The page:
Zwicky takes us to Ballarat 60 years ago

Now going through the Australian murder mystery series The Doctor Blake Mysteries; this morning the credits went by on S3 E6 “Women and Children” (first aired 3/20/15), and I was suddenly riveted by

Directed by Karl Zwicky

That would be the Zwicky of my 8/19/16 posting “A filmic Zwicky from Perth”.

Wikipedia on the tv series:

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The Doctor Blake Mysteries is an Australian television series that premiered on ABC TV on 1 February 2013… The series stars Craig McLachlan in the lead role of Doctor Lucien Blake, who returns home to Ballarat, northwest of Melbourne, in the late 1950s to take over his late father’s general medical practice after an absence of 30 years. Four series aired as of 2016. A fifth series was in production in 2016, with a telemovie expected to close the programme.

Karl Zwicky has directed two episodes so far: the one above — “A murder in the hospital leads Blake into a maze of sexual politics and revenge” — and the immediately preceding S3 E5 “A Night to Remember”  (first aired 3/13/15) — “When a famous actress is murdered at a charity event at the Colonist’s Club, it really does become a Night to Remember”.

The setting of the series is a notable one in Australian history. Wikipedia on Ballarat:

Ballarat is a city located on the Yarrowee River in the Grampians region of Victoria, Australia. The city is approximately 105 kilometres (65 mi) west-north-west of the state capital, Melbourne, with a population of some 102,230. It is the third largest population for an inland city in Australia. Locals are known as ‘Ballaratians’.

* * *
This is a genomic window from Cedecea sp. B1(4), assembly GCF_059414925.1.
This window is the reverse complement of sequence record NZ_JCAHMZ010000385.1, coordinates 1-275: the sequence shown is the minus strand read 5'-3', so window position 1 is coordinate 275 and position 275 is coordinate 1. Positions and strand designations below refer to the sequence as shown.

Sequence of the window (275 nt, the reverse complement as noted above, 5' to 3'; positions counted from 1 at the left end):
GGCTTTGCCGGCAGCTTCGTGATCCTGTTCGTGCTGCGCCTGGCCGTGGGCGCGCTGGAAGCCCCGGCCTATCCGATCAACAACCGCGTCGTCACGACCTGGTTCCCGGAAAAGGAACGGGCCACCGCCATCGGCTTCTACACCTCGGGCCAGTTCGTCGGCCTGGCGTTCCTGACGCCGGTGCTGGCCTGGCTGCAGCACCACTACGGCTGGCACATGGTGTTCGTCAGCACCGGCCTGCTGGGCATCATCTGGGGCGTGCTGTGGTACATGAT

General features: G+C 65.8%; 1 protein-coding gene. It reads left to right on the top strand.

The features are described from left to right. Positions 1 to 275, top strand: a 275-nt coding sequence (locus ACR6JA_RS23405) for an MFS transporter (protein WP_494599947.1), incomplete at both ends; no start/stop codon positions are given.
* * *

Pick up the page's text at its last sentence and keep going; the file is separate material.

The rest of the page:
Ballarat is arguably the most significant Victorian era gold rush boomtown in Australia. Just months after Victoria was granted separation from the state of New South Wales, the Victorian gold rush transformed Ballarat from a small sheep station to a major settlement. [Note rough parallels to San Francisco in the 1850s.] Gold was discovered at Poverty Point on 18 August 1851, and news quickly spread of rich alluvial fields where gold could easily be extracted. Within months, migrants from across the world had rushed to the district in search of gold. Unlike many other gold boom towns, the Ballarat fields experienced sustained high gold yields for many decades, which can be evidenced to this day in the city’s rich architecture.

The series makes much of the city’s rough-hewn interior remoteness (in contrast to Melbourne) in combination with cultural institutions of the sort you might find in a provincial capital. A map of southern Australia, on which you can place Ballarat in relation to the major southern coastal cities Adelaide, Melbourne, and Sydney, as well as to the capital city, Canberra:

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The series also makes much of the social and cultural differences between Australia of the late 1950s (in which, among other things, the two World Wars, the Chinese Communist Revolution, and the Korean War were still fresh and relevant) and the Australia of today, 60 years later. Pretty much all the expected sociocultural topics are touched on: the position of women, gay people, and ethnic minorities (including the indigenous peoples); the complex relationships beween Britain and Australia; the popular music explosion of the 1950s and the growth of youth culture; and so on. And then there are of course family dramas, love stories, and class conflicts.

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